Banality of Evil

Hannah Arendt coined the term “banality of evil” in the 1963 book, Eichmann in Jerusalem: A Report on the Banality of Evil, to characterize the bureaucrats and “ordinary people” who carried out the Holocaust. I recently came across a collection of mug shots of members of the infamous German SS Einsatzgruppen killing squads. These pictures were taken by U.S. Army photographers on behalf of the Office
of Chief of Counsel for War Crimes (OCCWC) during Nuremberg Trial IX
(Einsatzgruppen Trial / Einsatzgruppen-Prozess). Look at these faces closely: Each a mass murderer who was just following orders.
 


About Steven Heller

Steven Heller is the co-chair of the SVA MFA Designer /Designer as Author + Entrepreneur program, writes a weekly column for The Atlantic online and is the "Visuals" Columnist for the New York Times Book Review. He is also the author of over 160 books on design and visual culture. And he is the 2011 recipient of the Smithsonian National Design Award.

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  1. Fascinating stuff. These men were often not merely mass murderers just following orders, but were also citizens, family men, etc. One of the most chilling experiences for me when I worked at Buchenwald Kz (which is now a public memorial, museum, and archive) was discovering the children’s zoo built directly facing the prisoners barracks. The zoo was built for the SS families stationed at the camp, and were positioned so the officers could bring their children to see the animals, which were of course housed in far better conditions than the camp’s prisoners directly across the path.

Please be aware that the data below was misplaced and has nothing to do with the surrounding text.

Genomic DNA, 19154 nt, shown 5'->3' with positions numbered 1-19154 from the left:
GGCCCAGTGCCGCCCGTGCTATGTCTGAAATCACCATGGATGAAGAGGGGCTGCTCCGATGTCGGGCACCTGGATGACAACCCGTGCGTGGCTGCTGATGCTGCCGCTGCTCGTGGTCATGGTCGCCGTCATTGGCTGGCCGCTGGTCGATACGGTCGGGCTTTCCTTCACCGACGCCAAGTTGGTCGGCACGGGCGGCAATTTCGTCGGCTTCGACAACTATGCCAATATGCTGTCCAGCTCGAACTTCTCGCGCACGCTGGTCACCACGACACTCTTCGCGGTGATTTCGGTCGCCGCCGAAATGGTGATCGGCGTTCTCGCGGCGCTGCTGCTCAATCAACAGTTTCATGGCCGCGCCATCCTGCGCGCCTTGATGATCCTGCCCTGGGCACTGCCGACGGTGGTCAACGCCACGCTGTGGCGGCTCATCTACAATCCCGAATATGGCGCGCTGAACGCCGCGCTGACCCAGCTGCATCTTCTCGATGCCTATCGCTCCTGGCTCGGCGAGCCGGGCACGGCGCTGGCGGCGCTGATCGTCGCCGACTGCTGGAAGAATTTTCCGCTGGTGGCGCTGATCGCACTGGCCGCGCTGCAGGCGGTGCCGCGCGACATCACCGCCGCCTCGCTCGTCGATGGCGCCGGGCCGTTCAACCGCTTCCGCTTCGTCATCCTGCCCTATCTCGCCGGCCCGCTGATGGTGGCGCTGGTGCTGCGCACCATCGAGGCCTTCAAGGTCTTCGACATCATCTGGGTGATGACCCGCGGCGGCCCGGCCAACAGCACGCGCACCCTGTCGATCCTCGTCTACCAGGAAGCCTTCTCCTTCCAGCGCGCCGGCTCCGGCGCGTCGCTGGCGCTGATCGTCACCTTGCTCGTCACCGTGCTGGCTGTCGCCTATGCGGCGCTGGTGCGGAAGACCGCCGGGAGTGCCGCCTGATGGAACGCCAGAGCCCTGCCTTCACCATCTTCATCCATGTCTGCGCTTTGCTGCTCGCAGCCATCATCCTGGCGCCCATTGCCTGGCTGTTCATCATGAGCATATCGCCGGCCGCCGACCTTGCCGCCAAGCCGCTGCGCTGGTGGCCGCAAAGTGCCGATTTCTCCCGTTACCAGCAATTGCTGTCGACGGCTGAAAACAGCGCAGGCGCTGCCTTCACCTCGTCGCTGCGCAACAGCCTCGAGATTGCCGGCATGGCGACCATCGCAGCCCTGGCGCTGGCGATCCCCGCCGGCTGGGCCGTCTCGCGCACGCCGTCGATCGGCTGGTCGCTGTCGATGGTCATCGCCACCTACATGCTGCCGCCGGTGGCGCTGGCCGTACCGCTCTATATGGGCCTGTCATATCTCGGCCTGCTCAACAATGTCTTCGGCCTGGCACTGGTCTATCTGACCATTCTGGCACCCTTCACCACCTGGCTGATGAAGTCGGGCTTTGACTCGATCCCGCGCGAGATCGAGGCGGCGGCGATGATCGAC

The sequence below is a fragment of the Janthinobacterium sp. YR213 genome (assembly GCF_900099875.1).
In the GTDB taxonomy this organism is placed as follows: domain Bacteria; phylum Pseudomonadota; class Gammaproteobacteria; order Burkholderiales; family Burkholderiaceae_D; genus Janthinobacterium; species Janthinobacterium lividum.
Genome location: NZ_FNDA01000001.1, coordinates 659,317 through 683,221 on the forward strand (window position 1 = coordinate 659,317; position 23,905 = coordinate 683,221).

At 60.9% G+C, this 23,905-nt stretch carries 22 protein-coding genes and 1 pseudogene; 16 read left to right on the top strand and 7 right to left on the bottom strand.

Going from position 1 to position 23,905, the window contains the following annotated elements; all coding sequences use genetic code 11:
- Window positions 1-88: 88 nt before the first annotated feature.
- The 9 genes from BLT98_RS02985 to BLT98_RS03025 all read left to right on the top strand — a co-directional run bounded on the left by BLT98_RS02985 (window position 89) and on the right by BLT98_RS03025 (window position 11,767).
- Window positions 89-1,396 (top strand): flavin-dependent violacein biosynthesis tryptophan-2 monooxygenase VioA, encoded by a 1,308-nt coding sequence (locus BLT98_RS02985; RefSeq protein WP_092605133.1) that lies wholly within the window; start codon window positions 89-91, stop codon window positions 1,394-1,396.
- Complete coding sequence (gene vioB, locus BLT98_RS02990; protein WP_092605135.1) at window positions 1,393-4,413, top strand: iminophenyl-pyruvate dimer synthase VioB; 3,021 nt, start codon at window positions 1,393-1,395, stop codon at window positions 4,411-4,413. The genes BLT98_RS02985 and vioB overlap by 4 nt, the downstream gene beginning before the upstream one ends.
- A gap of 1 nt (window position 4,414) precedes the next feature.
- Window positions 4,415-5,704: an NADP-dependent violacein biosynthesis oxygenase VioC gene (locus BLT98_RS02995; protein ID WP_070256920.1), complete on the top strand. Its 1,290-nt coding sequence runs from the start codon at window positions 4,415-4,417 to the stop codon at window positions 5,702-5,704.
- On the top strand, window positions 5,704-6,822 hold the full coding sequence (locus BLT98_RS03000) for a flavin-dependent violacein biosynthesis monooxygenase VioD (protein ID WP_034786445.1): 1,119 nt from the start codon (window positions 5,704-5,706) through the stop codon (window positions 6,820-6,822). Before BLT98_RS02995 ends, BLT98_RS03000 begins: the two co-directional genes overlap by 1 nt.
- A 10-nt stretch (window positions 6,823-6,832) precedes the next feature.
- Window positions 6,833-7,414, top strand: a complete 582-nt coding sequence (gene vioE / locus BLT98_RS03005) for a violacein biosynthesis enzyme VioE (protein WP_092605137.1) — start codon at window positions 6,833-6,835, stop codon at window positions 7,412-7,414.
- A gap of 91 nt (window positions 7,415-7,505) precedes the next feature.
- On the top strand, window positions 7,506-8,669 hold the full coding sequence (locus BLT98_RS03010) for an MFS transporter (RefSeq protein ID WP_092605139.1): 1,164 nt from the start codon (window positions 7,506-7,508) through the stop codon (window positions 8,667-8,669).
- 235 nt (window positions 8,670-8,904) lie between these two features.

There is an incredible archive of photos available for online viewing at the Buchenwald Memorial website:

    http://www.buchenwald.de/english/

    It’s not for the faint of heart, but it’s critical that current generations continue to bear witness. Genocide continues, after all. Thanks for posting this, Steve.

  2. Fascinating stuff. These men were often not merely mass murderers just following orders, but were also citizens, family men, etc. One of the most chilling experiences for me when I worked at Buchenwald Kz (which is now a public memorial, museum, and archive) was discovering the children’s zoo built directly facing the prisoners barracks. The zoo was built for the SS families stationed at the camp, and were positioned so the officers could bring their children to see the animals, which were of course housed in far better conditions than the camp’s prisoners directly across the path.

    There is an incredible archive of photos available for online viewing at the Buchenwald Memorial website:

    http://www.buchenwald.de/english/

    It’s not for the faint of heart, but it’s critical that current generations continue to bear witness. Genocide continues, after all. Thanks for posting this, Steve.

  3. Fascinating stuff. These men were often not merely mass murderers just following orders, but were also citizens, family men, etc. One of the most chilling experiences for me when I worked at Buchenwald Kz (which is now a public memorial, museum, and archive) was discovering the children’s zoo built directly facing the prisoners barracks. The zoo was built for the SS families stationed at the camp, and were positioned so the officers could bring their children to see the animals, which were of course housed in far better conditions than the camp’s prisoners directly across the path.

    There is an incredible archive of photos available for online viewing at the Buchenwald Memorial website:

    http://www.buchenwald.de/english/

    It’s not for the faint of heart, but it’s critical that current generations continue to bear witness. Genocide continues, after all. Thanks for posting this, Steve.